To their credit, then-Gov. Rick Scott and the Florida Legislature reacted with remarkable speed following the shooting. Within three weeks, a new law raised the age to buy all guns from 18 to 21, applied the three-day waiting period for buying handguns to rifles and outlawed bump stocks that have been used in other mass shootings and enable guns to fire more rapidly. Florida became one of a handful of states to establish a red flag law that enables law enforcement to seek a court order to take guns away from people who are a threat to themselves or others. Schools are being hardened, and at least one armed guard is required now at every school.
Yet there is much more to be done. A state commission chaired by Pinellas Sheriff Bob Gualtieri recommends increasing spending on mental health, requiring “hard corners” in every classroom where students and teachers cannot be seen by shooters in hallways or outside and locked door policies. Many of the commission’s prudent proposals, including a review of campus hardening efforts and standardized school security assessments, are included in legislation passed Tuesday by the Senate Education Committee. In the meantime, many school districts have to step up their efforts to comply with the requirement that every school have behavioral threat assessment teams to identify students showing concerning behavior.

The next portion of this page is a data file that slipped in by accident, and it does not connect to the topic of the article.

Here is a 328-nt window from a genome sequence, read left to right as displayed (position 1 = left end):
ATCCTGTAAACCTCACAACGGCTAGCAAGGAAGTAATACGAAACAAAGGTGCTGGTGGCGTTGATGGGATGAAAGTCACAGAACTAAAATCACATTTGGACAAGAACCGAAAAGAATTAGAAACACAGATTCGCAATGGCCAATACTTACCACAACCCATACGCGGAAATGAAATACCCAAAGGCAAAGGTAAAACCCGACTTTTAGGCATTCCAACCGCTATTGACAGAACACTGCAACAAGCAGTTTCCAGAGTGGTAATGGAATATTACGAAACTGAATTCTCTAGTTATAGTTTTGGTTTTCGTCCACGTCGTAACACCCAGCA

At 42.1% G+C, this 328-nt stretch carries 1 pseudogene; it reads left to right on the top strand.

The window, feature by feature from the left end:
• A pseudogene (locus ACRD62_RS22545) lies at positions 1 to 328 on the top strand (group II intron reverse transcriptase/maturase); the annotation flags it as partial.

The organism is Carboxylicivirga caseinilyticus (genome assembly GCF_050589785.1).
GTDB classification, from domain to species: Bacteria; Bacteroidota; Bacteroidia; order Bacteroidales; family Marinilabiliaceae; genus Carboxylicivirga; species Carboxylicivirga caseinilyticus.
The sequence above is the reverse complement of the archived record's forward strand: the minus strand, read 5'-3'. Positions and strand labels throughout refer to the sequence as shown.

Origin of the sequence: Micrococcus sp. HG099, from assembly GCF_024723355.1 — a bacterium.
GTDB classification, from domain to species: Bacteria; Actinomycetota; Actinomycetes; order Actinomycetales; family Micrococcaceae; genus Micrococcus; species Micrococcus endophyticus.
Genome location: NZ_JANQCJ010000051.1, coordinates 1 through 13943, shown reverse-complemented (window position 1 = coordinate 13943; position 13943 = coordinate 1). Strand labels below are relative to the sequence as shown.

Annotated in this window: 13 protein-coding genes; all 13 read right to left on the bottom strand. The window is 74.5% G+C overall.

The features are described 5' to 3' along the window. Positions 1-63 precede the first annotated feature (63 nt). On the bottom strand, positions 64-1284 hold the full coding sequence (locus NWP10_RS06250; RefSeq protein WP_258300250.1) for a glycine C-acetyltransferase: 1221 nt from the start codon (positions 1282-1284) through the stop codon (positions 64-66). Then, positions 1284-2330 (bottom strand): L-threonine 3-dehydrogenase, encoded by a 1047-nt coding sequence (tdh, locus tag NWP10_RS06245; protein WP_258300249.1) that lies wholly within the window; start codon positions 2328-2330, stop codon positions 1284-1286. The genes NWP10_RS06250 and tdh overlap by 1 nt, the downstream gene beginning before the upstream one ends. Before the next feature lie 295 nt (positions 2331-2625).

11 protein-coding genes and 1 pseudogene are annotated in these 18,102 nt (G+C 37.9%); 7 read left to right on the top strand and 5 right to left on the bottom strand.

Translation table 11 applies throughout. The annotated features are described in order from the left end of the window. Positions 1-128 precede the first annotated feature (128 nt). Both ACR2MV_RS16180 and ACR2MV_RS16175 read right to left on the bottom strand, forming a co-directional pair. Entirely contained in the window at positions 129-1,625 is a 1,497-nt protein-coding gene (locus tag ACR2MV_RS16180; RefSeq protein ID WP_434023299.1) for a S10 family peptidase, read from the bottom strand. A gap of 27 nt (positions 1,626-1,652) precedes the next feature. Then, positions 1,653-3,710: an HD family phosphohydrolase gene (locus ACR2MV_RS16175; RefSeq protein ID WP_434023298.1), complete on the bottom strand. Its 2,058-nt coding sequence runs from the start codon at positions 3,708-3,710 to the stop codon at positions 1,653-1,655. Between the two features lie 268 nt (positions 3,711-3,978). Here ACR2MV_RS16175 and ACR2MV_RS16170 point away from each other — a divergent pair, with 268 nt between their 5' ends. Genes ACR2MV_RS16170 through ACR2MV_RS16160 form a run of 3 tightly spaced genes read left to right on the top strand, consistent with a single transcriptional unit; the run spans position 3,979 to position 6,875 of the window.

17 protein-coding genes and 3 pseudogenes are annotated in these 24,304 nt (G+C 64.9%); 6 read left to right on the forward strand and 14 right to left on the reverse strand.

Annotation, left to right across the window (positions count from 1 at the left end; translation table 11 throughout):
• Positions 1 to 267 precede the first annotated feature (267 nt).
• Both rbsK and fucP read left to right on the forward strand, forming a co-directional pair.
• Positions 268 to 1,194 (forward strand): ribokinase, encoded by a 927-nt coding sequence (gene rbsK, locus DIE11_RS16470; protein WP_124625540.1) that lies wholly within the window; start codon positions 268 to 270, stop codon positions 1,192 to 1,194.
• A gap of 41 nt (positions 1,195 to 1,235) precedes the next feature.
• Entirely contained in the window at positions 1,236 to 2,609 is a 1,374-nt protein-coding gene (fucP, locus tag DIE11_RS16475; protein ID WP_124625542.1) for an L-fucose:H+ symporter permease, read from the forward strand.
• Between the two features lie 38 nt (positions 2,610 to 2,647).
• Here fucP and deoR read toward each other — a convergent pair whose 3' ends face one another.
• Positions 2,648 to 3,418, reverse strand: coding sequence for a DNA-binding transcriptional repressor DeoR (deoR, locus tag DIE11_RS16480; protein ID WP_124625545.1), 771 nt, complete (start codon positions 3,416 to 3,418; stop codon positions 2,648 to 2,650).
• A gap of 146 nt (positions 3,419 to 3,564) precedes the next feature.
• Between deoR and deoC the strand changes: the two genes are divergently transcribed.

If the Florida Legislature was less beholden to the National Rifle Association, it would take more aggressive measures. It would expand the red flag law to empower family members, not just law enforcement officers, to ask a judge to take firearms away from someone who is a danger to themselves or others. It would close the so-called gun show loophole so every gun sale would require a background check. It would ban semi-automatic weapons like those used at Stoneman Douglas and the Pulse nightclub in Orlando. Of course, that is not likely to happen in Tallahassee until voters send more gun-control advocates to the Legislature.
What really shouldn’t happen is allowing some classroom teachers to carry guns, no matter how well they are screened or how much training they receive. The commission chaired by Gualtieri supports that change, and so do Gov. Ron DeSantis and key Republican legislators. Gualtieri, who changed his thinking during the commission’s study, suggests at least one teacher could have shot and stopped the Stoneman Douglas shooter if he had been armed. But the commission also documented a series of systemic failures. The school district mishandled Nikolas Cruz’s issues over a long period. Campus monitors at Stoneman Douglas failed to sound the alarm when Cruz walked on campus carrying a rifle bag. And armed police officers failed to immediately enter the building after Cruz started shooting. More guns in schools is not the answer.
Ultimately, school safety is about money. The Florida Legislature should continue to invest in mental health services, better communications systems within schools and hardening campuses. If there is a compelling need for more armed security, the state should provide school districts with enough money to hire more police officers or licensed security guards with law enforcement backgrounds.